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Outrage: Human Rights Violations Continue Around the World

The international community often depends on sporadic experiences and expressions of outrage to support and defend Indigenous Peoples.

The international community often depends on sporadic experiences and expressions of outrage to support and defend Indigenous Peoples who are subject to land loss, unwanted resource extraction, discrimination, and other forms of repression. In nearly every country where Indigenous Peoples live, they are subject to human rights violations, land and resource losses, absence of recognition, and political marginalization. Nevertheless, only a few of these ongoing incidents reach public attention or receive significant attention from the world press.

Every year the International Work Group for Indigenous Affairs (IWGIA), located in Copenhagen, Denmark, publishes a short account of human rights violations of indigenous nations in many countries around the world. The summaries of human rights issues among Indigenous Peoples are published as volumes with the title The Indigenous World 2014, the year changing with each annual publication. More accounts could be published, but many countries do not have local voluntary reporters that are willing to publish about the affairs of Indigenous Peoples in their countries.

The 2014 edition contains a comprehensive update on the current situation of indigenous peoples in 73 articles written by indigenous and non-indigenous scholars and activists.

For example, many of the Arab countries in the Middle East do not report on the affairs of Bedouins or other indigenous groups. The accounts of human rights transgressions are numerous, and are far from detailed or completely acknowledged even in the IWGIA human rights publications. The accounts do not paint a picture or provide promise that indigenous issues will significantly improve soon.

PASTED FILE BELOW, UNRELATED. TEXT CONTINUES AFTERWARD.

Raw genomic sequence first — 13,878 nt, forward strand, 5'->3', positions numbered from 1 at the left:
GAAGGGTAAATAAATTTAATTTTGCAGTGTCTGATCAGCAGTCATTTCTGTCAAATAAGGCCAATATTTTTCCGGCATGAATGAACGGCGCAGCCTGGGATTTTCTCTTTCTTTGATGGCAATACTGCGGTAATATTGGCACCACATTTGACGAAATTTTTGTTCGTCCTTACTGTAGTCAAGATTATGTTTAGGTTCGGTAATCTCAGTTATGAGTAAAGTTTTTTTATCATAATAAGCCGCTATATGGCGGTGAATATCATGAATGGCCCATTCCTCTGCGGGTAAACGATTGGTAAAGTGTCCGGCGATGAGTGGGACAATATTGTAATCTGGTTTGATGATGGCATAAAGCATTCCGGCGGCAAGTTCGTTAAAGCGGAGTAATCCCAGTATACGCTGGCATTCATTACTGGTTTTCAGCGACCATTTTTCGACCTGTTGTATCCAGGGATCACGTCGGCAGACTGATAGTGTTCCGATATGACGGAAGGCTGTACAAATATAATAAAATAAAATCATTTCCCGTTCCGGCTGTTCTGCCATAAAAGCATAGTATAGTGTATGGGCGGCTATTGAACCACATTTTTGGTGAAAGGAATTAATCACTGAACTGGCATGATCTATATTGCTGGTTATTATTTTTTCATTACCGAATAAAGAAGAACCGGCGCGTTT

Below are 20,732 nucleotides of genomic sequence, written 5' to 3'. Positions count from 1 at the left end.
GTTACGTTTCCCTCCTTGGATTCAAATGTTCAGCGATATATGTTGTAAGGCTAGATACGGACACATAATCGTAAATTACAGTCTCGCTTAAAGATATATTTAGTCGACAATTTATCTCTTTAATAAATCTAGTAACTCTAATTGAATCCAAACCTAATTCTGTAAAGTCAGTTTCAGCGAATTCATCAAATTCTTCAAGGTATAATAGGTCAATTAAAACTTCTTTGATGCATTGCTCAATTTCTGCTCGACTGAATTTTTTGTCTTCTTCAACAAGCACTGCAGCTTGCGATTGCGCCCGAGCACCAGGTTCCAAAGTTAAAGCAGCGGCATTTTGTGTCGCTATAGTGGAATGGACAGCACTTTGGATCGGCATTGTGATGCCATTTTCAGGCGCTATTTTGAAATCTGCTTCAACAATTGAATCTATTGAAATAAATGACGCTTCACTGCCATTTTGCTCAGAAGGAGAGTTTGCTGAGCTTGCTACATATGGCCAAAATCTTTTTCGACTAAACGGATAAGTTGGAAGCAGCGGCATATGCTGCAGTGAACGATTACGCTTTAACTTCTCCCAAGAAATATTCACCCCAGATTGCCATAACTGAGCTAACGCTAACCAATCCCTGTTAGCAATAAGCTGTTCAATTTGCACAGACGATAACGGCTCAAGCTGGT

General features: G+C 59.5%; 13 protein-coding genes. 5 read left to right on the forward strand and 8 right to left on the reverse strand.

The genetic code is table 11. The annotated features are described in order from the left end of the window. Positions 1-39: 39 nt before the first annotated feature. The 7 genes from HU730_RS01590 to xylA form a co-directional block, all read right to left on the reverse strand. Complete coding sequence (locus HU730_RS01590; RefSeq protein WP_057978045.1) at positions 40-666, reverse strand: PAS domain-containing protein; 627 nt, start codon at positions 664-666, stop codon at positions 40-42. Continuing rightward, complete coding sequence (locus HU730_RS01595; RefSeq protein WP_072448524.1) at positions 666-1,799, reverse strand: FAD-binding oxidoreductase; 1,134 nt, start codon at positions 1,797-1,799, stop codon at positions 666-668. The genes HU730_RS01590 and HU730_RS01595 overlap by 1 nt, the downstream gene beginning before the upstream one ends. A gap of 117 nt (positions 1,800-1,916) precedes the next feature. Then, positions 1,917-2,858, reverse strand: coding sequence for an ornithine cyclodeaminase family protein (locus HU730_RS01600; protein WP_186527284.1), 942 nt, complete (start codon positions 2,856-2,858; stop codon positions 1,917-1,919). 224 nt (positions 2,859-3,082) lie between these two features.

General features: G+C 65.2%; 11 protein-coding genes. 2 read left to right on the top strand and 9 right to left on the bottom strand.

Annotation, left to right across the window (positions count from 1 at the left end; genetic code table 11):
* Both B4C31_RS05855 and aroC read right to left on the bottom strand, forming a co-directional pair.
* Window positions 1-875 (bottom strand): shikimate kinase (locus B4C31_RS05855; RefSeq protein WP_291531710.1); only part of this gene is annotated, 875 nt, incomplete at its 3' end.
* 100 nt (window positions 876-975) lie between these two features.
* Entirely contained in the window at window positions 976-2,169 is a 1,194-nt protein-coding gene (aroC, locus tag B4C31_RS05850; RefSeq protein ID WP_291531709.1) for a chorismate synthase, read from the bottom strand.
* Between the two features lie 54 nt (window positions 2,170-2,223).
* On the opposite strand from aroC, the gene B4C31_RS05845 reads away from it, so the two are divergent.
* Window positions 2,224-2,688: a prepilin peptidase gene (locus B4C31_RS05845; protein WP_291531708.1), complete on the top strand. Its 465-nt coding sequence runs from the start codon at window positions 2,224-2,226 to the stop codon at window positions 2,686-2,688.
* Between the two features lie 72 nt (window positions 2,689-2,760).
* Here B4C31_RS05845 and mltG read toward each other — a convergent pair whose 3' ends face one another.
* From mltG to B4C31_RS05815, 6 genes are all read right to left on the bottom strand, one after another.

Most indigenous rights issues get very little attention. For example, in Israel, few Israeli citizens have an understanding of the history, culture, or current land issues of Bedouins living in Israel. In the south of Israel, in the Negev desert, about 45,000 Bedouins have been removed from the land and encouraged to take up residence in new towns. Another 45,000 Bedouins have refused to move, and continue to live illegally in towns and in the desert where they seasonally tend their sheep. The Israeli government refuses to allow the illegally settled Bedouins to build any permanent structures. The land losses and marginalization that historically occurred in the United States, Australia, Canada, and New Zealand, continue to be played out in most countries today and with similar dire consequences. The present-day world is not a friendly place for Indigenous Peoples. Current international protections are not strong enough, and perhaps not intended to provide protection.

Sometimes, an incident gains the attention of the international community, like when a celebrity or movie star intervenes, that brings attention to a land grab or resource extraction that is unwanted by affected Indigenous Peoples. In most, if not all countries of the world, Indigenous Peoples do not have rights to land and minerals. Nation states and corporations are able to proceed with extraction without consent from affected Indigenous Peoples. Under the Declaration on the Rights of Indigenous Peoples, nation states and development companies need to seek free and prior informed consent (FPIC) from affected indigenous nations. Indigenous Peoples, however, do not have the right to veto resource extractions from their traditional lands, and do not usually have the political power to prevent extractions. Indigenous Peoples do not intend to stop development, but often do not favor development in their lands when they do not benefit directly or substantially, or the development interferes or does not support their ability to achieve a sustainable economy.

The main tool available to the indigenous communities is media exposure, which will create indignation among concerned members of the international community. Often, however, such attention is brief, and while sometimes immediately effective, does not last more than a few weeks, at best. In some cases, the event is overturned and the affected indigenous communities are relieved. However, international outrage is fleeting, and often without an informed plan. For the most part, international outrage does not come to grips with the complexity, breadth, and dire conditions that continue to plague Indigenous Peoples around the world.